Being a nurse brings many demands, whether working through an agency or as a member of permanent staff. However, temporary workers don’t just have to work effectively as part of the team, but often have to work more effectively, juggling the needs of the patients with the requirements of the role in an unfamiliar setting.
So, how many 'hats' do you wear as an agency nurse?
Agency nurses, like substantive nurses have to juggle a great number of things, both personally and professionally. Not only will you have to balance your work and home life, but agency nursing brings additional challenges.
You'll need to understand all the clinical requirements for each of your patients very quickly, often with little support from any other substantive post holders in an unfamiliar location, with unfamiliar routines and unfamiliar patients. Working through an agency, you may have to work twice as hard to foster good relationships with your team and the patients within your care.
Many patients come into hospital without the support of any family or friends. It's important that as an agency nurse, you are there to understand, listen and alleviate any misgivings they may have. By taking the time to reassure your patients, you empower those who feel vulnerable, isolated and scared to voice their concerns. This can be challenging for any nurse but employing fundamental learned communication skills, you can be there to speak up for your patient, offering a kind word or a friendly smile and ensuring they feel supported throughout their stay.
As a nurse, you are the patient’s advocate. You ensure the patient receives routine and emergency treatment when required, is referred appropriately, cared for safely and monitored effectively.
Using evidence based practice, your experience and clinical skills will be called upon daily to ensure the health and wellbeing of the patient is at the heart of everything you do. Much like doctors, nurses must be confident in their own clinical decision making with the Nursing and Midwifery Council's Code of professional practice to guide them. As an agency nurse, it is especially important to keep yourself updated about new legislation, procedures and treatments.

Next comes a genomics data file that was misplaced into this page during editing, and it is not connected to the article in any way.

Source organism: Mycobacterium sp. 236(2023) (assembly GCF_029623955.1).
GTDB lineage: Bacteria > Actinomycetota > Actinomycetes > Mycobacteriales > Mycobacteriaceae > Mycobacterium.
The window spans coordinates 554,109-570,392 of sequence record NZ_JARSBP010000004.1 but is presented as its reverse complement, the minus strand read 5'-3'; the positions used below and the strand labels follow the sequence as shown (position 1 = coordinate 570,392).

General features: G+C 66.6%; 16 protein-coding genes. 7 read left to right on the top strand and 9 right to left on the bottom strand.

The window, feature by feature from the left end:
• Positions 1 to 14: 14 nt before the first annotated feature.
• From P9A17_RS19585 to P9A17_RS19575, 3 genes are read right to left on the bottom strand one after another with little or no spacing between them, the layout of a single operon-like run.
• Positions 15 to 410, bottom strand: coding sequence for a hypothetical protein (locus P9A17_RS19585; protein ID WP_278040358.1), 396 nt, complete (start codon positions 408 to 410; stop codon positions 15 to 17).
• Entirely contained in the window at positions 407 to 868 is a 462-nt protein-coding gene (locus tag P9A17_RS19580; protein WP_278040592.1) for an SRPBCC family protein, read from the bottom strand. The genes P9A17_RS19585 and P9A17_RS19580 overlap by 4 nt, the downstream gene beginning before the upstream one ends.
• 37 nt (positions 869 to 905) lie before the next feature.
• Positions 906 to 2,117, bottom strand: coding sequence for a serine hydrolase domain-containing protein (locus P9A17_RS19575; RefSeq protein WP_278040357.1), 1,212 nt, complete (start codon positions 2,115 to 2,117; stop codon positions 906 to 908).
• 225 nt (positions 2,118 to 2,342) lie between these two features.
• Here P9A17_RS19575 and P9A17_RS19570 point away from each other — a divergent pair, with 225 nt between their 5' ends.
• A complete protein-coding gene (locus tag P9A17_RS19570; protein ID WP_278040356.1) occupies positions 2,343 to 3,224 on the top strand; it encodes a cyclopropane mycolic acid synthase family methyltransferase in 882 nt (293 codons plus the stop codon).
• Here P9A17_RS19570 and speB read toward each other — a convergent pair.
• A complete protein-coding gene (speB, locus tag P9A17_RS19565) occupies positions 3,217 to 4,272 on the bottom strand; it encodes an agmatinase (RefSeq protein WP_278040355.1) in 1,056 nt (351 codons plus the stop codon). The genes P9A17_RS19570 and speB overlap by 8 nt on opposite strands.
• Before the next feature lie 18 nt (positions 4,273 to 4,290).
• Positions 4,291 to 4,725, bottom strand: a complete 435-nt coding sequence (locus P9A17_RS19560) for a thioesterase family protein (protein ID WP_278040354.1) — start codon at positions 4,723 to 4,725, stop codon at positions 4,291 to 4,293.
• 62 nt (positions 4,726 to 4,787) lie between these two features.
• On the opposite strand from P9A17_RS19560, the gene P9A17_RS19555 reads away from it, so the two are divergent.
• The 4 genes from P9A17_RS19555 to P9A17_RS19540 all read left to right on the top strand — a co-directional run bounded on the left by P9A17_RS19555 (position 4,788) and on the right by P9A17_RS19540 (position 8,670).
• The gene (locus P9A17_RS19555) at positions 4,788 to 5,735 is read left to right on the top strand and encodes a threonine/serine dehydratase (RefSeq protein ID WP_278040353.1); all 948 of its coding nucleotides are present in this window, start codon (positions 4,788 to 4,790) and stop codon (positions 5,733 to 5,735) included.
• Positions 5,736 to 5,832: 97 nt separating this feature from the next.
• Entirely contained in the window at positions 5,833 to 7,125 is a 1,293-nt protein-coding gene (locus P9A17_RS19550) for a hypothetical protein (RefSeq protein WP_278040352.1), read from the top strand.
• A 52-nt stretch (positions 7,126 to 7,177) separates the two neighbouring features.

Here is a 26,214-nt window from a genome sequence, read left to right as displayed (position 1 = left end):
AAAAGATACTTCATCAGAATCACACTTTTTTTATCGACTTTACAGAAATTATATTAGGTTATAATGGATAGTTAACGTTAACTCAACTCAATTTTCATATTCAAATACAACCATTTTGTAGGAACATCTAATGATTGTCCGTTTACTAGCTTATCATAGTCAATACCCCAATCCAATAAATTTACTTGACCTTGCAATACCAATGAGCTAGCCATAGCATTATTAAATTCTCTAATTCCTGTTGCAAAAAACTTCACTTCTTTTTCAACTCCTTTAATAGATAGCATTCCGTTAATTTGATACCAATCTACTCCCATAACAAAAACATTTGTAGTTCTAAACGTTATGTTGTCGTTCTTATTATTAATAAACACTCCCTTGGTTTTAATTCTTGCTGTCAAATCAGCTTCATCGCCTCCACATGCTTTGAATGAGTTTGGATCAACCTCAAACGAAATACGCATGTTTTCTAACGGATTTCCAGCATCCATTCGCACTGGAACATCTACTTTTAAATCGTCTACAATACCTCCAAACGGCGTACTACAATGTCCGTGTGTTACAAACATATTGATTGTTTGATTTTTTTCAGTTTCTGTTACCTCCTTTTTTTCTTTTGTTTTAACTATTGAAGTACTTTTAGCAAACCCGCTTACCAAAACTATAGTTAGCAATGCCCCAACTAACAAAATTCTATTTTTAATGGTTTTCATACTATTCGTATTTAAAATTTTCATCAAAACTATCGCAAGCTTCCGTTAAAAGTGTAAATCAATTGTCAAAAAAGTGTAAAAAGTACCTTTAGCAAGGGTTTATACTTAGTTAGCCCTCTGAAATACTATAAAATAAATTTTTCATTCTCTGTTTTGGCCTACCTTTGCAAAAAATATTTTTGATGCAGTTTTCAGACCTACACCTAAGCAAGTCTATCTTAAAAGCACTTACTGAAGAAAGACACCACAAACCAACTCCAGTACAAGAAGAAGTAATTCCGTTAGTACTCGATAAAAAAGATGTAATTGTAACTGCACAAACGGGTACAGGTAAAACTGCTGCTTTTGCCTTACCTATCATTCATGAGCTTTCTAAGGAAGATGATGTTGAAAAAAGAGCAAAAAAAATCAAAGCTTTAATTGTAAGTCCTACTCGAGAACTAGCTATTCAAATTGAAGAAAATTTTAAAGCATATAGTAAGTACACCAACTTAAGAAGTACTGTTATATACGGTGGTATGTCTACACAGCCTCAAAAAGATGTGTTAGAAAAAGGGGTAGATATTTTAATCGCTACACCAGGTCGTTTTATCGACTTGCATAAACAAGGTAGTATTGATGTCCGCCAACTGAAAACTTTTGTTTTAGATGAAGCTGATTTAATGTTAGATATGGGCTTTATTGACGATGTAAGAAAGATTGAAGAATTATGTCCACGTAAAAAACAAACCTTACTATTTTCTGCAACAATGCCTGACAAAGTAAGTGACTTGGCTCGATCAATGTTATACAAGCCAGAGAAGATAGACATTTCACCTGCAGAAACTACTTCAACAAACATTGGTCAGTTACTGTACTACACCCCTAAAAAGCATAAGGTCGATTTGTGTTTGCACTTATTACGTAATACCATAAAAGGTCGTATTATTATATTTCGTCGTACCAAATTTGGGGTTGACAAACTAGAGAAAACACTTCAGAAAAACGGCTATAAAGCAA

Taking a holistic approach and by forming relationships quickly, not only with your patients, but with their families and friends, nurses may be the first healthcare professionals to identify potential social care issues. Through an appropriate referral, patients are able to take the first steps to reintegrate successfully back into their local communities on discharge.
As an agency nurse, your counselling and listening skills are paramount while you carry out your clinical duties. You will pick up on both verbal and non verbal clues, observe everyday activities and document concerns as part of the multidisciplinary care plans.
Phlebotomy skills are routine and commonplace in clinical practice today. As an agency nurse, you will need to familiarise yourself quickly with local policies and guidelines so you can carry out your duties effectively.
You also have to be clinically competent, doing everything that is asked of a registered nurse. By anticipating the needs of your patients and other team members, you’ll act appropriately and professionally at all times, often making on-the-spot decisions regarding the patient’s care. It’s these excellent decision making skills, and ensuring that the patient is always at the heart of everything you do, which makes nurses such a valuable resource.
Although this can seem like a lot to cope with, especially if you are new to the profession or agency work, it can be exactly what keeps agency nurses coming back again and again to find future positions. Being able to excel under all of these hats is what makes the role exciting, and one that will keep on challenging you even after years of experience.
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